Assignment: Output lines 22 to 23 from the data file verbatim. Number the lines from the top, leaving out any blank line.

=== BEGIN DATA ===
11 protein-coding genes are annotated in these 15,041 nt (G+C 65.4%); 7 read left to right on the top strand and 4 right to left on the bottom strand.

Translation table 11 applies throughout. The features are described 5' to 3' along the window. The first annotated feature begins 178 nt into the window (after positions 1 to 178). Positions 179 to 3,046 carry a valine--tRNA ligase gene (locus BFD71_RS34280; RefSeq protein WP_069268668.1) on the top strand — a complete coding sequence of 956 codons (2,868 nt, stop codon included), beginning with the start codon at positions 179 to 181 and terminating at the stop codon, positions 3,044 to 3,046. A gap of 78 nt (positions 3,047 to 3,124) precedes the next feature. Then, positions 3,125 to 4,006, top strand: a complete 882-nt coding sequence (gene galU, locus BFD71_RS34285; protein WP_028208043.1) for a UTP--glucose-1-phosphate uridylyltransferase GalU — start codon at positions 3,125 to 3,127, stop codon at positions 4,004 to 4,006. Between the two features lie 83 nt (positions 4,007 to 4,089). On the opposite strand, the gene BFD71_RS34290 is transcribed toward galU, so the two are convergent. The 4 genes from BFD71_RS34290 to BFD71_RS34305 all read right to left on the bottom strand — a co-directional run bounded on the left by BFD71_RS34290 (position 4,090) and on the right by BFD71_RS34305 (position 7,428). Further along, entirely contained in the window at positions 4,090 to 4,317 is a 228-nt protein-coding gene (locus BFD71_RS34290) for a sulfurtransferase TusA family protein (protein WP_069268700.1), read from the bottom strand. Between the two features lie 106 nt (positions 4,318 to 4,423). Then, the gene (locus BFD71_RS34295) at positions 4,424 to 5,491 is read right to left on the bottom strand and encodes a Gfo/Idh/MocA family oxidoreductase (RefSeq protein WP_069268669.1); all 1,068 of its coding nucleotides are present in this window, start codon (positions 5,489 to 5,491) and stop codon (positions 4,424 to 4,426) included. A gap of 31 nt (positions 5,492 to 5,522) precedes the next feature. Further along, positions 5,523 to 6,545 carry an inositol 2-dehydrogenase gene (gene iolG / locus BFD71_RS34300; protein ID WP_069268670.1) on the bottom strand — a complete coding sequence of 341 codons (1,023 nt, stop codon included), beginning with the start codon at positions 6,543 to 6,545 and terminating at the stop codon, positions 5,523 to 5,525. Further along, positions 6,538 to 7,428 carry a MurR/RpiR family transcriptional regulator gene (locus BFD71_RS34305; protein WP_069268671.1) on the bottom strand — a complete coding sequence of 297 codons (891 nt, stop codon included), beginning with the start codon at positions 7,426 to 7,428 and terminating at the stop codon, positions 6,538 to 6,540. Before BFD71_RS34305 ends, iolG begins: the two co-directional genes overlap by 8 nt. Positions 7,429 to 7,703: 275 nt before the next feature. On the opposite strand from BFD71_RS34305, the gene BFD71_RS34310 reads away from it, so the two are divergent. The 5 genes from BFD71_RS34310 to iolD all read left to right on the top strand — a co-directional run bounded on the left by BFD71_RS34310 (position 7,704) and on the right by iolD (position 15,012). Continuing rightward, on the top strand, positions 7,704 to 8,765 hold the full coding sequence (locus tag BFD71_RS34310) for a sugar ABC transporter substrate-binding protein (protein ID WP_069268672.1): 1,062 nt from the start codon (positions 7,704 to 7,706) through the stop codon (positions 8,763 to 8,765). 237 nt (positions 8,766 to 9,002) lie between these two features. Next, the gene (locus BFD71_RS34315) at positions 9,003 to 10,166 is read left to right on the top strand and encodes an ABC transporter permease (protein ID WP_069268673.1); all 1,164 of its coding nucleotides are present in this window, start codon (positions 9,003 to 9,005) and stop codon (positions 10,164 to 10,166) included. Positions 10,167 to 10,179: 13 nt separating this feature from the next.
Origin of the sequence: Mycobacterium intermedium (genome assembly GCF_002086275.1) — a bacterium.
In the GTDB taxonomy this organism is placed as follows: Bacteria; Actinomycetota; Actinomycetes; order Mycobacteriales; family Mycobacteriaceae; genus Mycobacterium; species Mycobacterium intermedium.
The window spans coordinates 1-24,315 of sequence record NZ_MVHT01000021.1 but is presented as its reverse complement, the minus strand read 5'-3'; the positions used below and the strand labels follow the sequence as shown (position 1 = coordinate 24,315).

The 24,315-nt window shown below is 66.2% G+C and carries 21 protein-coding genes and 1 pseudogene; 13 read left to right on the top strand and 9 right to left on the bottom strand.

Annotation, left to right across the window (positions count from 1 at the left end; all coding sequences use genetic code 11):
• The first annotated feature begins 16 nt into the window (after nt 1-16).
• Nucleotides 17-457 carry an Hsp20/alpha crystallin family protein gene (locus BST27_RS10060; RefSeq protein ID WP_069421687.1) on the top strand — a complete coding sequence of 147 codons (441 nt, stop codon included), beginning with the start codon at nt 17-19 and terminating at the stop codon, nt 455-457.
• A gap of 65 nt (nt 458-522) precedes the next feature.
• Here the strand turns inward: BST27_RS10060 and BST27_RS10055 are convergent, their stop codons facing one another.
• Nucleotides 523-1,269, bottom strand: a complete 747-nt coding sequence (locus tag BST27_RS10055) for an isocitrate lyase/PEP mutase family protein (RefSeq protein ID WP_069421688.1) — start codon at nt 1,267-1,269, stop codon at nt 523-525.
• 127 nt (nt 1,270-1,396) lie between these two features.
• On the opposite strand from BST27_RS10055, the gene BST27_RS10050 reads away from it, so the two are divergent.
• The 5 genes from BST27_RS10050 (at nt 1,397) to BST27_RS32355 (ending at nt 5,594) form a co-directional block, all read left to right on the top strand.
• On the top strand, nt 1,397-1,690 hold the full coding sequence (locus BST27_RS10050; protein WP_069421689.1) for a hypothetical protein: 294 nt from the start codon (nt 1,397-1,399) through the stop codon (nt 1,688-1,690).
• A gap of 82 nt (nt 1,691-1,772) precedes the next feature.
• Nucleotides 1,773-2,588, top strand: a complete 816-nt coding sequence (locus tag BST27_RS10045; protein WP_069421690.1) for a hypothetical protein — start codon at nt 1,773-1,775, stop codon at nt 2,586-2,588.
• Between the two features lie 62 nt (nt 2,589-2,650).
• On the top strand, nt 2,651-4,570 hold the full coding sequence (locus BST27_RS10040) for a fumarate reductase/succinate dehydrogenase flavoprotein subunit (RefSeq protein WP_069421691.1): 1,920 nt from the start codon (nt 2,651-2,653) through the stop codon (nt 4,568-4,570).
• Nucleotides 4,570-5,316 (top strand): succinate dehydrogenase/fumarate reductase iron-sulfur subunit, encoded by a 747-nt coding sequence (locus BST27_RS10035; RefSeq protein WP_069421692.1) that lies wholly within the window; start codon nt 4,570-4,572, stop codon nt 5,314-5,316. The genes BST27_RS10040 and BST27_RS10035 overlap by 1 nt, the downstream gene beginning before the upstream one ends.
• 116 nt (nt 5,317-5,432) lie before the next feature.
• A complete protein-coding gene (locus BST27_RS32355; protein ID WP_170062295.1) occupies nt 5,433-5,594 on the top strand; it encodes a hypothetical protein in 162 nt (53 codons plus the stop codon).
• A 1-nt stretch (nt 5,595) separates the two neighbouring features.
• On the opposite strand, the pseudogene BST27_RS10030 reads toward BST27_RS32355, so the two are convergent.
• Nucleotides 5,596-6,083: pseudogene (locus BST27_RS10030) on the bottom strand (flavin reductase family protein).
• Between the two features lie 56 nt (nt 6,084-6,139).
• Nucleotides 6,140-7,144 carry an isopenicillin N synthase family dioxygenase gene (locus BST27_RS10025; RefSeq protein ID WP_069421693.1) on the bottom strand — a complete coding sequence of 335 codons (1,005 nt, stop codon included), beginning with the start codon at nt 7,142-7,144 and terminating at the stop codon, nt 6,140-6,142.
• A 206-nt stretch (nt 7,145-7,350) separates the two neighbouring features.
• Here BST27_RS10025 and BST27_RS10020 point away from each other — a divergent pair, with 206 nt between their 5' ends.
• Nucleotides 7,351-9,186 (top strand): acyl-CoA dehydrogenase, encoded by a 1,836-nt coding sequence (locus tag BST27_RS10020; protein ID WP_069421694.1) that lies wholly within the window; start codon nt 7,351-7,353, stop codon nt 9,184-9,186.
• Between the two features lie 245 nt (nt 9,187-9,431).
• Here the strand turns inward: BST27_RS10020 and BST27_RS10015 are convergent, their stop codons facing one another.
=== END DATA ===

• 116 nt (nt 5,317-5,432) lie before the next feature.
• A complete protein-coding gene (locus BST27_RS32355; protein ID WP_170062295.1) occupies nt 5,433-5,594 on the top strand; it encodes a hypothetical protein in 162 nt (53 codons plus the stop codon).